JL: You train out a camp that is very successful Siam No.1, which has produced world level fighters. What do you think the secret is to that?
Matt: First and foremost hard work. (laughs) We work hard here that’s the philosophy. Ajahn always says Muay thai will not reduce its for you, you have to bring your level up for Muay Thai. That is a big part of it. Everyone trains hard here. Ajahn Suchart is a very confident man. He does not doubt his fighter’s one bit. He doesn’t baby nobody. He makes sure people get hard fights. He won’t give you fights that are easy, he will put you up against a guy more experienced than you. He makes sure that he does it the Thai way, you work your way up and you fight hard and train hard. He throws you in the deep end early and you learn to swim.
JL: You sink or swim, and you guys swim which is awesome. What is your overall philosophy for training?
Matt: Discipline, dedication, determination are the big key factors to it. You have to be very disciplined with your training, with your eating, and with everything. Dedicated to what you do. And you have to be determined, you have to have that goal and that is what carries me pretty much.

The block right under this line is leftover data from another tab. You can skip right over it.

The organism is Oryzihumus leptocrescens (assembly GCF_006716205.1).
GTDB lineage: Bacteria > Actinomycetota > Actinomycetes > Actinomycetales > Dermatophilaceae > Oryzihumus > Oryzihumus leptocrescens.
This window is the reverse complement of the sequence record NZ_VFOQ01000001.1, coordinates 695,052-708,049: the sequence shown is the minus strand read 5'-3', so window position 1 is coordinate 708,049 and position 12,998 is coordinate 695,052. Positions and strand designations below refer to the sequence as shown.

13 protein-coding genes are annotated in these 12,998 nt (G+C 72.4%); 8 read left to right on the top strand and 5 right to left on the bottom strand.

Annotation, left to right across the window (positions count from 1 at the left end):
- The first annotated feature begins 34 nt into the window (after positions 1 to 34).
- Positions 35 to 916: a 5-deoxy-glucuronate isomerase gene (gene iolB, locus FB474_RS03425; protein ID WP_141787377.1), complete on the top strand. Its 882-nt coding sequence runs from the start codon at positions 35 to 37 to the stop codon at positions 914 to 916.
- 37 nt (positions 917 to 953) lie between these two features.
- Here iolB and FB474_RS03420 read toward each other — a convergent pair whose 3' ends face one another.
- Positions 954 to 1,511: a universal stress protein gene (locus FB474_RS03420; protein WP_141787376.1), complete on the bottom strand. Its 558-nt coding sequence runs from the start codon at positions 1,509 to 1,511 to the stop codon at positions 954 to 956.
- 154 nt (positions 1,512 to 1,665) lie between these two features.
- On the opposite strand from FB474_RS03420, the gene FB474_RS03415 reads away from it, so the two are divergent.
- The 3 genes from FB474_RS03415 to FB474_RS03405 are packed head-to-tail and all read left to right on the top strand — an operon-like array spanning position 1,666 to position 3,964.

JL: Who do you want to fight next if you could choose?
Matt: To be honest it doesn’t really matter to me I would just like to fight the best guys. I hope to go back to Thailand and hopefully compete with some of the champions over there. That has always been the goal; To compete with the best of the best in Thailand. So all the Thai guys are basically who I want to be fighting against.
JL: There are a couple of non-Thai fighters that people have been pushing your way. There have been questions about Kevin Ross and Damian Alamos.
Matt: Yea for the Kevin Ross fight, I am pretty sure that one is happening in May if all goes well. I hope it happens. For Damian Alamos, a couple people here have asked me about it. Sure I’d love to fight him too. I’d like to fight all the best guys and I think it would be a good match up. Kevin is a very good fighter too and I respect him a lot and he has fought with the best too. I think it is good that the guys over in North America, the best of the best over here will fight each other too.